function h = drawFullLine(ax,point,angle_degrees,varargin) %drawFullLine Draw a line that spans the entire plot % % drawFullLine(ax,point,angle_degrees) draws a line in the % specified axes that goes through the specified point at the % specified angle (in degrees). The line is drawn to span the % entire plot. % % drawFullLine(___,Name,Value) passes name-value parameter pairs % to the line function. % Steve Eddins limits = axis(ax); width = abs(limits(2) - limits(1)); height = abs(limits(4) - limits(3)); d = 2*hypot(width,height); x1 = point(1) - d*cosd(angle_degrees); x2 = point(1) + d*cosd(angle_degrees); y1 = point(2) - d*sind(angle_degrees); y2 = point(2) + d*sind(angle_degrees); h = line(ax,'XData',[x1 x2],'YData',[y1 y2],varargin{:}); end function pq = antipodalPairs(S) % antipodalPairs Antipodal vertex pairs of simple, convex polygon. % % pq = antipodalPairs(S) computes the antipodal vertex pairs of a simple, % convex polygon. S is a Px2 matrix of (x,y) vertex coordinates for the % polygon. S must be simple and convex without repeated vertices. It is % not checked for satisfying these conditions. S can either be closed or % not. The output, pq, is an Mx2 matrix representing pairs of vertices in % S. The coordinates of the k-th antipodal pair are S(pq(k,1),:) and % S(pq(k,2),:). % % TERMINOLOGY % % For a convex polygon, an antipodal pair of vertices is one where you % can draw distinct lines of support through each vertex such that the % lines of support are parallel. % % A line of support is a line that goes through a polygon vertex such % that the interior of the polygon lies entirely on one side of the line. % % EXAMPLE % % Compute antipodal vertices of a polygon and plot the corresponding % line segments. % % x = [0 0 1 3 5 4 0]; % y = [0 1 4 5 4 1 0]; % S = [x' y']; % pq = antipodalPairs(S); % % plot(S(:,1),S(:,2)) % hold on % for k = 1:size(pq,1) % xk = [S(pq(k,1),1) S(pq(k,2),1)]; % yk = [S(pq(k,1),2) S(pq(k,2),2)]; % plot(xk,yk,'LineStyle','--','Marker','o','Color',[0.7 0.7 0.7]) % end % hold off % axis equal % % ALGORITHM NOTES % % This function uses the "ANTIPODAL PAIRS" algorithm, Preparata and % Shamos, Computational Geometry: An Introduction, Springer-Verlag, 1985, % p. 174. % Steve Eddins n = size(S,1); if isequal(S(1,:),S(n,:)) % The input polygon is closed. Remove the duplicate vertex from the % end. S(n,:) = []; n = n - 1; end % The algorithm assumes the input vertices are in counterclockwise order. % If the vertices are in clockwise order, reverse the vertices. clockwise = simplePolygonOrientation(S) < 0; if clockwise S = flipud(S); end % The following variables, including the two anonymous functions, are set % up to follow the notation in the pseudocode on page 174 of Preparata and % Shamos. p and q are indices (1-based) that identify vertices of S. p0 and % q0 identify starting vertices for the algorithm. area(i,j,k) is the area % of the triangle with the corresponding vertices from S: S(i,:), S(j,:), % and S(k,:). next(p) returns the index of the next vertex of S. % % The initialization of p0 is missing from the Preparata and Shamos text. area = @(i,j,k) signedTriangleArea(S(i,:),S(j,:),S(k,:)); next = @(i) mod(i,n) + 1; % mod((i-1) + 1,n) + 1 p = n; p0 = next(p); q = next(p); % The list of antipodal vertices will be built up in the vectors pp and qq. pp = zeros(0,1); qq = zeros(0,1); % ANTIPODAL PAIRS step 3. while (area(p,next(p),next(q)) > area(p,next(p),q)) q = next(q); end q0 = q; % Step 4. while (q ~= p0) % Step 5. p = next(p); % Step 6. % Step 7. (p,q) is an antipodal pair. pp = [pp ; p]; qq = [qq ; q]; % Step 8. while (area(p,next(p),next(q)) > area(p,next(p),q)) q = next(q); % Step 9. if ~isequal([p q],[q0,p0]) % Step 10. pp = [pp ; p]; qq = [qq ; q]; else % This loop break is omitted from the Preparata and Shamos % text. break end end % Step 11. Check for parallel edges. if (area(p,next(p),next(q)) == area(p,next(p),q)) if ~isequal([p q],[q0 n]) % Step 12. (p,next(q)) is an antipodal pair. pp = [pp ; p]; qq = [qq ; next(q)]; else % This loop break is omitted from the Preparata and Shamos % text. break end end end if clockwise % Compensate for the flipping of the polygon vertices. pp = n + 1 - pp; qq = n + 1 - qq; end pq = [pp qq]; end function s = vertexOrientation(P0,P1,P2) % vertexOrientation Orientation of a vertex with respect to line segment. % % s = vertexOrientation(P0,P1,P2) returns a positive number if P2 is to % the left of the line through P0 to P1. It returns 0 if P2 is on the % line. It returns a negative number if P2 is to the right of the line. % % Stating it another way, a positive output corresponds to a % counterclockwise traversal from P0 to P1 to P2. % % P0, P1, and P2 are two-element vectors containing (x,y) coordinates. % % Reference: http://geomalgorithms.com/a01-_area.html, function isLeft() % Steve Eddins s = (P1(1) - P0(1)) * (P2(2) - P0(2)) - ... (P2(1) - P0(1)) * (P1(2) - P0(2)); end function s = simplePolygonOrientation(V) % simplePolygonOrientation Determine vertex order for simple polygon. % % s = simplePolygonOrientation(V) returns a positive number if the simple % polygon V is counterclockwise. It returns a negative number of the % polygon is clockwise. It returns 0 for degenerate cases. V is a Px2 % matrix of (x,y) vertex coordinates. % % Reference: http://geomalgorithms.com/a01-_area.html, function % orientation2D_Polygon() % Steve Eddins n = size(V,1); if n < 3 s = 0; return end % Find rightmost lowest vertext of the polygon. x = V(:,1); y = V(:,2); ymin = min(y,[],1); y_idx = find(y == ymin); if isscalar(y_idx) idx = y_idx; else [~,x_idx] = max(x(y_idx),[],1); idx = y_idx(x_idx(1)); end % The polygon is counterclockwise if the edge leaving V(idx,:) is left of % the entering edge. if idx == 1 s = vertexOrientation(V(n,:), V(1,:), V(2,:)); elseif idx == n s = vertexOrientation(V(n-1,:), V(n,:), V(1,:)); else s = vertexOrientation(V(idx-1,:), V(idx,:), V(idx+1,:)); end end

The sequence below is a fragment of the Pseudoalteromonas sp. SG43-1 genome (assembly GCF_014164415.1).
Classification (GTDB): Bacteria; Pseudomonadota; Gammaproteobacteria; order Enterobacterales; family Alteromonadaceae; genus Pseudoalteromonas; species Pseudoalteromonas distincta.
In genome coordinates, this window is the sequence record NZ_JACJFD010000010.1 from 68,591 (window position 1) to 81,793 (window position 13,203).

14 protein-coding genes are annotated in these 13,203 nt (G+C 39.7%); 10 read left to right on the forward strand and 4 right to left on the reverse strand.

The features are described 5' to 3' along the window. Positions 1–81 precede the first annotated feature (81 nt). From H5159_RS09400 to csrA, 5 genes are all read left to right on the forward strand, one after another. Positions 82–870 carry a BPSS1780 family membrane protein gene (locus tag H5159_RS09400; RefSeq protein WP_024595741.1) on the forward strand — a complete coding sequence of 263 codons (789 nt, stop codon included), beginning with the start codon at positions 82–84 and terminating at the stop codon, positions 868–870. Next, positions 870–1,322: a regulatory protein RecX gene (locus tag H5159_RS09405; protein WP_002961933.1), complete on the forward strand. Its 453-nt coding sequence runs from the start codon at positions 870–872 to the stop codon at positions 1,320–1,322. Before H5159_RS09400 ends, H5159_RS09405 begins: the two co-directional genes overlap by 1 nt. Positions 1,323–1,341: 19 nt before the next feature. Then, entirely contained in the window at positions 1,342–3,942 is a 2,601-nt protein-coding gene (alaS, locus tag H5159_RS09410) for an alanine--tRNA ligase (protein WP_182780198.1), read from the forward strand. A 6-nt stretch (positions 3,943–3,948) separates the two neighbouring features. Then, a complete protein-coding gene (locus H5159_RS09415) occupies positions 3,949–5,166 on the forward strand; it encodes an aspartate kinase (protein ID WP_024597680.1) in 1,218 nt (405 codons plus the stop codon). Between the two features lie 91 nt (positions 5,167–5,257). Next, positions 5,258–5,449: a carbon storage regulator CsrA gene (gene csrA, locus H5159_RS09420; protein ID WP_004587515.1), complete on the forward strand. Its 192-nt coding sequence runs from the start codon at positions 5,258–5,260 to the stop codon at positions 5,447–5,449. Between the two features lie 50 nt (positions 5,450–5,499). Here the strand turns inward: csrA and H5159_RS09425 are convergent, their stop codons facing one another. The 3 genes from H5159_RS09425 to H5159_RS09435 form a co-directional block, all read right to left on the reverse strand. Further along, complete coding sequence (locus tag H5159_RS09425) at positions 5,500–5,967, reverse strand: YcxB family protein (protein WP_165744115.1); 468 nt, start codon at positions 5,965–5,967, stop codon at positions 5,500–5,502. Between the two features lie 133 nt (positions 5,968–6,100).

Copyright 2017 The MathWorks, Inc.